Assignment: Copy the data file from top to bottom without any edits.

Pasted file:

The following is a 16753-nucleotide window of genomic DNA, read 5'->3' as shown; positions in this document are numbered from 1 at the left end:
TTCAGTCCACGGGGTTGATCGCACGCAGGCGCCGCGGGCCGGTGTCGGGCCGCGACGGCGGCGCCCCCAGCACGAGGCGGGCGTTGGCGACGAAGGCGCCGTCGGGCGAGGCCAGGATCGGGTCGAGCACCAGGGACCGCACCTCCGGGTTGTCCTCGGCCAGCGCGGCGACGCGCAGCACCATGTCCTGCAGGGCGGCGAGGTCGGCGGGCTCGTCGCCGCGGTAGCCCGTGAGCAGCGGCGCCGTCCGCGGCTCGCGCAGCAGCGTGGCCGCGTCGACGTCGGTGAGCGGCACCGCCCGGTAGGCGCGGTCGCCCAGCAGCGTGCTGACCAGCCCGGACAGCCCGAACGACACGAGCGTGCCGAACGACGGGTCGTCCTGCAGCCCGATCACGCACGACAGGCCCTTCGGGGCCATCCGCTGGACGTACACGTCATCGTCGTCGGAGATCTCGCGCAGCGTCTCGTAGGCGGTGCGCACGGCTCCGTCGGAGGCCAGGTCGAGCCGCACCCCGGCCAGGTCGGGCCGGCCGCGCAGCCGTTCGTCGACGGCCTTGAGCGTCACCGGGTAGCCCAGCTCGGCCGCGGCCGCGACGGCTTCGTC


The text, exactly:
The following is a 16753-nucleotide window of genomic DNA, read 5'->3' as shown; positions in this document are numbered from 1 at the left end:
TTCAGTCCACGGGGTTGATCGCACGCAGGCGCCGCGGGCCGGTGTCGGGCCGCGACGGCGGCGCCCCCAGCACGAGGCGGGCGTTGGCGACGAAGGCGCCGTCGGGCGAGGCCAGGATCGGGTCGAGCACCAGGGACCGCACCTCCGGGTTGTCCTCGGCCAGCGCGGCGACGCGCAGCACCATGTCCTGCAGGGCGGCGAGGTCGGCGGGCTCGTCGCCGCGGTAGCCCGTGAGCAGCGGCGCCGTCCGCGGCTCGCGCAGCAGCGTGGCCGCGTCGACGTCGGTGAGCGGCACCGCCCGGTAGGCGCGGTCGCCCAGCAGCGTGCTGACCAGCCCGGACAGCCCGAACGACACGAGCGTGCCGAACGACGGGTCGTCCTGCAGCCCGATCACGCACGACAGGCCCTTCGGGGCCATCCGCTGGACGTACACGTCATCGTCGTCGGAGATCTCGCGCAGCGTCTCGTAGGCGGTGCGCACGGCTCCGTCGGAGGCCAGGTCGAGCCGCACCCCGGCCAGGTCGGGCCGGCCGCGCAGCCGTTCGTCGACGGCCTTGAGCGTCACCGGGTAGCCCAGCTCGGCCGCGGCCGCGACGGCTTCGTC